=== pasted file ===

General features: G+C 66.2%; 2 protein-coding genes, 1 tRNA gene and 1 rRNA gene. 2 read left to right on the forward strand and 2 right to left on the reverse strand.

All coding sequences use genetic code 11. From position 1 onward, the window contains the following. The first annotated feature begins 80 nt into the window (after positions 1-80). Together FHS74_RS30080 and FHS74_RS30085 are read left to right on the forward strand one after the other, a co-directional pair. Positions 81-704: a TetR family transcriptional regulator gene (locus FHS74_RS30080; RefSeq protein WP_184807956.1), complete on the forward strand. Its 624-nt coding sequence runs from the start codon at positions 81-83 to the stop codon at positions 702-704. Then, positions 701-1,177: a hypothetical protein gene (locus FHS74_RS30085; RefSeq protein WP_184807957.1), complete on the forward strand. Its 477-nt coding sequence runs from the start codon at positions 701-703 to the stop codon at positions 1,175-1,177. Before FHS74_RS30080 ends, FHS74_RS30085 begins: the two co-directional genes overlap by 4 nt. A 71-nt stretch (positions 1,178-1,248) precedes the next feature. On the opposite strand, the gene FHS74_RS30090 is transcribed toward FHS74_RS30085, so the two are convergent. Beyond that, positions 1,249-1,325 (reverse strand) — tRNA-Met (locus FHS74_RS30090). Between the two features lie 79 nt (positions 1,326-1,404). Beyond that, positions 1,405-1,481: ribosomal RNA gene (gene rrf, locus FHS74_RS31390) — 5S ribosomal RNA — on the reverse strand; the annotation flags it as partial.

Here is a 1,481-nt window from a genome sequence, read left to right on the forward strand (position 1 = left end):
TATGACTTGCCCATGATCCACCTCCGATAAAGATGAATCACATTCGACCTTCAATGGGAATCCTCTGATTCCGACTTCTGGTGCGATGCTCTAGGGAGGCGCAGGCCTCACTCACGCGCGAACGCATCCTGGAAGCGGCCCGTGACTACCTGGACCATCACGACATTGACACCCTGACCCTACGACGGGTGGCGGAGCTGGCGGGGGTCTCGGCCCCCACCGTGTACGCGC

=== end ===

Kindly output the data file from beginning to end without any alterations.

General features: G+C 66.2%; 2 protein-coding genes, 1 tRNA gene and 1 rRNA gene. 2 read left to right on the forward strand and 2 right to left on the reverse strand.

All coding sequences use genetic code 11. From position 1 onward, the window contains the following. The first annotated feature begins 80 nt into the window (after positions 1-80). Together FHS74_RS30080 and FHS74_RS30085 are read left to right on the forward strand one after the other, a co-directional pair. Positions 81-704: a TetR family transcriptional regulator gene (locus FHS74_RS30080; RefSeq protein WP_184807956.1), complete on the forward strand. Its 624-nt coding sequence runs from the start codon at positions 81-83 to the stop codon at positions 702-704. Then, positions 701-1,177: a hypothetical protein gene (locus FHS74_RS30085; RefSeq protein WP_184807957.1), complete on the forward strand. Its 477-nt coding sequence runs from the start codon at positions 701-703 to the stop codon at positions 1,175-1,177. Before FHS74_RS30080 ends, FHS74_RS30085 begins: the two co-directional genes overlap by 4 nt. A 71-nt stretch (positions 1,178-1,248) precedes the next feature. On the opposite strand, the gene FHS74_RS30090 is transcribed toward FHS74_RS30085, so the two are convergent. Beyond that, positions 1,249-1,325 (reverse strand) — tRNA-Met (locus FHS74_RS30090). Between the two features lie 79 nt (positions 1,326-1,404). Beyond that, positions 1,405-1,481: ribosomal RNA gene (gene rrf, locus FHS74_RS31390) — 5S ribosomal RNA — on the reverse strand; the annotation flags it as partial.

Here is a 1,481-nt window from a genome sequence, read left to right on the forward strand (position 1 = left end):
TATGACTTGCCCATGATCCACCTCCGATAAAGATGAATCACATTCGACCTTCAATGGGAATCCTCTGATTCCGACTTCTGGTGCGATGCTCTAGGGAGGCGCAGGCCTCACTCACGCGCGAACGCATCCTGGAAGCGGCCCGTGACTACCTGGACCATCACGACATTGACACCCTGACCCTACGACGGGTGGCGGAGCTGGCGGGGGTCTCGGCCCCCACCGTGTACGCGC